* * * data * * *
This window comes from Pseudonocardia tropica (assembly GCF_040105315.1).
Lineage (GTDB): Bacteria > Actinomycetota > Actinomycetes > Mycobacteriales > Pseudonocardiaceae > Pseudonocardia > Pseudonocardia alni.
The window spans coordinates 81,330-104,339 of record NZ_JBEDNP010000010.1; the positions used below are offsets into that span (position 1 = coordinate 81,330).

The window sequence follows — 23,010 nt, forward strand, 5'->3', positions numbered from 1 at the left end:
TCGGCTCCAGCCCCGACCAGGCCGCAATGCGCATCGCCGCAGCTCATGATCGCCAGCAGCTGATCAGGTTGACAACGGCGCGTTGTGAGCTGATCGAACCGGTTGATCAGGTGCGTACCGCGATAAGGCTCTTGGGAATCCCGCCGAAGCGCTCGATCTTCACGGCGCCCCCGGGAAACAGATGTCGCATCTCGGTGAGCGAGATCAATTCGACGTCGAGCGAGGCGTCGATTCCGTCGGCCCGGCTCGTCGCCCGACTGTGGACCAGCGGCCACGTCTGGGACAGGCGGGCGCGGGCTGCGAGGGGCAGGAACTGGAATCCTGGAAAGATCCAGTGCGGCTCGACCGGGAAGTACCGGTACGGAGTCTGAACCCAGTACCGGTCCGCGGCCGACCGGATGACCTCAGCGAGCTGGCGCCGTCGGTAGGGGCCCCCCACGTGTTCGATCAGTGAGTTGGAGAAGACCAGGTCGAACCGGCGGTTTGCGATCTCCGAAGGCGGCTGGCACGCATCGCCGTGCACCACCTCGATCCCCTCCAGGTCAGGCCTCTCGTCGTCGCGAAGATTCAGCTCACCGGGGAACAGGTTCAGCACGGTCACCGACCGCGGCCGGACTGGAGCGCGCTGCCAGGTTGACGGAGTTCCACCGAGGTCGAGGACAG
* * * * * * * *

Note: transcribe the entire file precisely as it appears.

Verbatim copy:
This window comes from Pseudonocardia tropica (assembly GCF_040105315.1).
Lineage (GTDB): Bacteria > Actinomycetota > Actinomycetes > Mycobacteriales > Pseudonocardiaceae > Pseudonocardia > Pseudonocardia alni.
The window spans coordinates 81,330-104,339 of record NZ_JBEDNP010000010.1; the positions used below are offsets into that span (position 1 = coordinate 81,330).

The window sequence follows — 23,010 nt, forward strand, 5'->3', positions numbered from 1 at the left end:
TCGGCTCCAGCCCCGACCAGGCCGCAATGCGCATCGCCGCAGCTCATGATCGCCAGCAGCTGATCAGGTTGACAACGGCGCGTTGTGAGCTGATCGAACCGGTTGATCAGGTGCGTACCGCGATAAGGCTCTTGGGAATCCCGCCGAAGCGCTCGATCTTCACGGCGCCCCCGGGAAACAGATGTCGCATCTCGGTGAGCGAGATCAATTCGACGTCGAGCGAGGCGTCGATTCCGTCGGCCCGGCTCGTCGCCCGACTGTGGACCAGCGGCCACGTCTGGGACAGGCGGGCGCGGGCTGCGAGGGGCAGGAACTGGAATCCTGGAAAGATCCAGTGCGGCTCGACCGGGAAGTACCGGTACGGAGTCTGAACCCAGTACCGGTCCGCGGCCGACCGGATGACCTCAGCGAGCTGGCGCCGTCGGTAGGGGCCCCCCACGTGTTCGATCAGTGAGTTGGAGAAGACCAGGTCGAACCGGCGGTTTGCGATCTCCGAAGGCGGCTGGCACGCATCGCCGTGCACCACCTCGATCCCCTCCAGGTCAGGCCTCTCGTCGTCGCGAAGATTCAGCTCACCGGGGAACAGGTTCAGCACGGTCACCGACCGCGGCCGGACTGGAGCGCGCTGCCAGGTTGACGGAGTTCCACCGAGGTCGAGGACAG